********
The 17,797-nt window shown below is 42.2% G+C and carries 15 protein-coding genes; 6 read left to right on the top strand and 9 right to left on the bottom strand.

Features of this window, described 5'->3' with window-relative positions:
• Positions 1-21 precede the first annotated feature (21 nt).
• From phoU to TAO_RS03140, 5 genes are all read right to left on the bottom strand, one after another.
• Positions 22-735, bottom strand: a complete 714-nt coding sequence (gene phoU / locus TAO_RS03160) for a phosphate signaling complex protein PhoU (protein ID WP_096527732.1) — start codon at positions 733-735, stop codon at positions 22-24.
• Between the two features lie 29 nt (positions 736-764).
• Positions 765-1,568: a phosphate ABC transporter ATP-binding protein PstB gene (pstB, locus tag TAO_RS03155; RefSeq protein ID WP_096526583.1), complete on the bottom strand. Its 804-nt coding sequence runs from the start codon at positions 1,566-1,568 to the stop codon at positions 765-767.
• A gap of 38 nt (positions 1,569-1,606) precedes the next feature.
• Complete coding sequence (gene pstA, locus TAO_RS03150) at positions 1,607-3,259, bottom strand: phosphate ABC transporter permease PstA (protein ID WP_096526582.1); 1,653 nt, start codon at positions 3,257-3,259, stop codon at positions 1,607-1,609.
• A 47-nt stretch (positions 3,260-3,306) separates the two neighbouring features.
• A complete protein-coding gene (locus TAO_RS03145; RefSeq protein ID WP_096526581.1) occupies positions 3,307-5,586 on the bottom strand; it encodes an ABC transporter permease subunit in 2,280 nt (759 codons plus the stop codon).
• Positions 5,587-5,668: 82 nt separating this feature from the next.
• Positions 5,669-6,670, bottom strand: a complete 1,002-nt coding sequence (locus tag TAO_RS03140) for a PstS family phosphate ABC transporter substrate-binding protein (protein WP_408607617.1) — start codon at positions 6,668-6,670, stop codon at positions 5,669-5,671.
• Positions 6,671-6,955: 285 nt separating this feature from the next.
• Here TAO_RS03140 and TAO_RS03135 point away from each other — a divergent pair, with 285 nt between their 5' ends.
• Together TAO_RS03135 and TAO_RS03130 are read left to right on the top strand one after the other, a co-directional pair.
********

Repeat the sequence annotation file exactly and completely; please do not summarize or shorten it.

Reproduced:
The 17,797-nt window shown below is 42.2% G+C and carries 15 protein-coding genes; 6 read left to right on the top strand and 9 right to left on the bottom strand.

Features of this window, described 5'->3' with window-relative positions:
• Positions 1-21 precede the first annotated feature (21 nt).
• From phoU to TAO_RS03140, 5 genes are all read right to left on the bottom strand, one after another.
• Positions 22-735, bottom strand: a complete 714-nt coding sequence (gene phoU / locus TAO_RS03160) for a phosphate signaling complex protein PhoU (protein ID WP_096527732.1) — start codon at positions 733-735, stop codon at positions 22-24.
• Between the two features lie 29 nt (positions 736-764).
• Positions 765-1,568: a phosphate ABC transporter ATP-binding protein PstB gene (pstB, locus tag TAO_RS03155; RefSeq protein ID WP_096526583.1), complete on the bottom strand. Its 804-nt coding sequence runs from the start codon at positions 1,566-1,568 to the stop codon at positions 765-767.
• A gap of 38 nt (positions 1,569-1,606) precedes the next feature.
• Complete coding sequence (gene pstA, locus TAO_RS03150) at positions 1,607-3,259, bottom strand: phosphate ABC transporter permease PstA (protein ID WP_096526582.1); 1,653 nt, start codon at positions 3,257-3,259, stop codon at positions 1,607-1,609.
• A 47-nt stretch (positions 3,260-3,306) separates the two neighbouring features.
• A complete protein-coding gene (locus TAO_RS03145; RefSeq protein ID WP_096526581.1) occupies positions 3,307-5,586 on the bottom strand; it encodes an ABC transporter permease subunit in 2,280 nt (759 codons plus the stop codon).
• Positions 5,587-5,668: 82 nt separating this feature from the next.
• Positions 5,669-6,670, bottom strand: a complete 1,002-nt coding sequence (locus tag TAO_RS03140) for a PstS family phosphate ABC transporter substrate-binding protein (protein WP_408607617.1) — start codon at positions 6,668-6,670, stop codon at positions 5,669-5,671.
• Positions 6,671-6,955: 285 nt separating this feature from the next.
• Here TAO_RS03140 and TAO_RS03135 point away from each other — a divergent pair, with 285 nt between their 5' ends.
• Together TAO_RS03135 and TAO_RS03130 are read left to right on the top strand one after the other, a co-directional pair.